Yesterday 3 thousand new cases were registered in the country, for a total of 123 thousand infected and 976 victims. The government requires the closure of 30 cities and communities. Arabs and Orthodox accused of not respecting the distancing. For critics, internal conflicts within the executive have slowed the response to the crisis. Fr. Faltas: The resumption of the school is an obstacle course. Some institutions already closed for infections.
Jerusalem (AsiaNews) - An obstacle course, amid long-awaited return to classrooms and sudden closures to the onset of the first cases of contagion in the context of a difficult - and prolonged - coexistence with the virus.
This is how Fr. Ibrahim Faltas, director of the Franciscan Custody of the Holy Land Christian schools, describes to AsiaNews the beginning of the new school year in Israel, with the first bell ringing on September 1st.
In Palestine the start is scheduled for 7 September, but doubts and uncertainties remain about the modalities. The coronavirus has breached the Gaza enclave and has returned to circulation in Palestine and Israel, so much so that the government of Prime Minister Benjamin Netanyahu - at the center of criticism - has imposed a partial lockdown on a national scale.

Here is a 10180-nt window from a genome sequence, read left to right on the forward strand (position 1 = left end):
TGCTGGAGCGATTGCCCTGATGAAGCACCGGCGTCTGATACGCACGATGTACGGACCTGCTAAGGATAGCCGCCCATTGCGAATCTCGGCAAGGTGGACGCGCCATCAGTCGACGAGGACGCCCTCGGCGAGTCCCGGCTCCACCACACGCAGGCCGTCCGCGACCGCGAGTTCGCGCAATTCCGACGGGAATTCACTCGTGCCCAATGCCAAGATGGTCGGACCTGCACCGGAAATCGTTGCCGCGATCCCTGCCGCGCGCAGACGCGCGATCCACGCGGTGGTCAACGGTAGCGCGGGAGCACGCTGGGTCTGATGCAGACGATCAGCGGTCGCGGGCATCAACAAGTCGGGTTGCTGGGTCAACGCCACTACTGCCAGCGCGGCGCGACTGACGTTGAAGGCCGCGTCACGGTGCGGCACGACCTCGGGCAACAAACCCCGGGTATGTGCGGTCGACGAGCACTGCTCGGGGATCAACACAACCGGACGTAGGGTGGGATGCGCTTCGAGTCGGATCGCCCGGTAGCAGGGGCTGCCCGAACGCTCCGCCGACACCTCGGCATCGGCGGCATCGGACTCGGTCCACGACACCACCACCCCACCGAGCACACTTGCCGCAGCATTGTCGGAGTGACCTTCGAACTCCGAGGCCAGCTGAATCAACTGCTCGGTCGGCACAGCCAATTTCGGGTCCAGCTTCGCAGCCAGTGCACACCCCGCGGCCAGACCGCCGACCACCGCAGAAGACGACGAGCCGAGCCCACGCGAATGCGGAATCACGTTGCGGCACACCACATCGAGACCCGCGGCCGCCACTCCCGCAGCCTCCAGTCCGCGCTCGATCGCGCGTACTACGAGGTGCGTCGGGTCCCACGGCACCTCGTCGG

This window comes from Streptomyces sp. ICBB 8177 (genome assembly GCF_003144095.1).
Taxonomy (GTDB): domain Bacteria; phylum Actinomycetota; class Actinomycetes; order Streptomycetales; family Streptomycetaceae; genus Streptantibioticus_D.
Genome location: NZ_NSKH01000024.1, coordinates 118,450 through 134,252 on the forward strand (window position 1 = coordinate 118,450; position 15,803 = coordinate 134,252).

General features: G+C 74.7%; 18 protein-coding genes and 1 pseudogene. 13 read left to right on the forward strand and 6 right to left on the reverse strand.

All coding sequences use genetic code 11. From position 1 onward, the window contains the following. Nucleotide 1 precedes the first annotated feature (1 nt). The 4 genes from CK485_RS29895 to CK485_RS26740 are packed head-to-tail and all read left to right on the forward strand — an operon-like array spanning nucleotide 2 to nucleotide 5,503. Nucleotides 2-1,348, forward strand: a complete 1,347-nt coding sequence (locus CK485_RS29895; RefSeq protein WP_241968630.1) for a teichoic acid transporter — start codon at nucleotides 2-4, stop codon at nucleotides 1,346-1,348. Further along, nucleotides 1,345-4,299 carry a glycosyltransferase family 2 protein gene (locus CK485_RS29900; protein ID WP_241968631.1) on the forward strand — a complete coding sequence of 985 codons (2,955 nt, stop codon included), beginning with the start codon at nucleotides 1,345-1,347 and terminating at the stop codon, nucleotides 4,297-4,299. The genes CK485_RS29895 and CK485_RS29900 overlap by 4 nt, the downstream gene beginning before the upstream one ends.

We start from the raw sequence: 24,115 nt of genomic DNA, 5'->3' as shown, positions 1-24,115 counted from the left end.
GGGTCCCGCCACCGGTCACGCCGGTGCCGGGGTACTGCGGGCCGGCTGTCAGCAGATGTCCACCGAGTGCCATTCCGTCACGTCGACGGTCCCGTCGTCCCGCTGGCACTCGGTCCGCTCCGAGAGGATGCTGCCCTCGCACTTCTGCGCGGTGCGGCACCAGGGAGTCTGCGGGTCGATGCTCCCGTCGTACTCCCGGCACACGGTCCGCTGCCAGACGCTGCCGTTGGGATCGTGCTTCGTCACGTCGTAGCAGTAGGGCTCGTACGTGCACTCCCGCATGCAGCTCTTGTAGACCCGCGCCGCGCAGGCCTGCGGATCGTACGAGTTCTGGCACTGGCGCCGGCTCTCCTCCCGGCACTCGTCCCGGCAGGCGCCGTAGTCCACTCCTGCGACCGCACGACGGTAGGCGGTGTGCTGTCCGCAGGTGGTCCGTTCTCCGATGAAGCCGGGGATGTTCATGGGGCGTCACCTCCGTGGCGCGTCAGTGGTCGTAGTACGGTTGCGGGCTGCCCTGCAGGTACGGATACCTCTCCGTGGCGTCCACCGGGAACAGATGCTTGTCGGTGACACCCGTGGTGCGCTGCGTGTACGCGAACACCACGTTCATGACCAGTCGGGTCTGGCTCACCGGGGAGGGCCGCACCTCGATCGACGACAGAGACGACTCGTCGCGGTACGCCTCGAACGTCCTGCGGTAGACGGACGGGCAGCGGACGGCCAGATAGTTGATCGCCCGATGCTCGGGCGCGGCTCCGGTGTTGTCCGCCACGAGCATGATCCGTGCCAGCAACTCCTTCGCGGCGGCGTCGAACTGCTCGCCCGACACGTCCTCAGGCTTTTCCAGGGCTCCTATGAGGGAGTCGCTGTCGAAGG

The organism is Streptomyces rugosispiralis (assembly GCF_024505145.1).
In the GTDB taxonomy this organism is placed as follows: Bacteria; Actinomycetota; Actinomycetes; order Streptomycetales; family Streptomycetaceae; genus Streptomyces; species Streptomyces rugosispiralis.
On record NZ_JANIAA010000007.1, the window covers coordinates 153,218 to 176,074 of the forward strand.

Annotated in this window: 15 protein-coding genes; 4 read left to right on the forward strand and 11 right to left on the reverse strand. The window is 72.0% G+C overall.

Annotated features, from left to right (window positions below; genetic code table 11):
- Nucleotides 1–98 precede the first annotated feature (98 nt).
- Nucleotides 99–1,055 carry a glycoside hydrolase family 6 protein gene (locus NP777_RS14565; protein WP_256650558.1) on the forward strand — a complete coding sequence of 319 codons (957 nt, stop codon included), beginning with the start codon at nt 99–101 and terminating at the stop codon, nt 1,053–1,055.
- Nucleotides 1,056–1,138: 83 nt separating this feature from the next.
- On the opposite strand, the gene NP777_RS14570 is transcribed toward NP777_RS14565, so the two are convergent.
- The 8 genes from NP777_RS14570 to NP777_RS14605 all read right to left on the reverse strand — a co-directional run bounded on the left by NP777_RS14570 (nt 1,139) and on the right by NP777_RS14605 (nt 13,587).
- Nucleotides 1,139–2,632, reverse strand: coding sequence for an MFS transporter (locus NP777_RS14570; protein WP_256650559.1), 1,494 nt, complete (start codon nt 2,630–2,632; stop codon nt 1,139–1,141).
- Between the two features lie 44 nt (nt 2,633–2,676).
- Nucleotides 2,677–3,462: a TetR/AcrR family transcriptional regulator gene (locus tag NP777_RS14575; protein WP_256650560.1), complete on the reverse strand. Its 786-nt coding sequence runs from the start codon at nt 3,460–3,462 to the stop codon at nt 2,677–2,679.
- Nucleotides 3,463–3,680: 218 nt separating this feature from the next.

The head of the health task force Ronni Gamzu stresses that Israel is facing a "key moment" in the fight against Covid-19. In yesterday alone, 3 thousand infections were recorded. The Arab minority and ultra-Orthodox communities, which would not respect the containment measures starting from the obligation of social distancing, have come under scrutiny.
Critics and opponents instead point the finger at the government coalition, whose internal conflicts (primarily between Netanyahu and rival ally Benny Gantz) have resulted in a slow and ineffective response to the pandemic.
"Please - declared Gamzu - no weddings now, no gatherings or mass meetings ... anywhere". There are cities, he concluded, in which "curfews and closures will be imposed from next week", and there will be "economic, social and personal difficulties". The lockdown will affect about thirty cities and communities, in particular inhabited by Arabs and ultra-Orthodox, but the limitations will also affect Jerusalem.
To date, there have been nearly 123,000 cases of infection and 976 confirmed victims.
“The schools had started well - concludes Fr. Ibrahim - then the escalation of infections, with some cases also registered within some institutes, led to new closures. However, the greatest concern is for Gaza” where the health situation is already critical and a spread of the virus could have a devastating impact.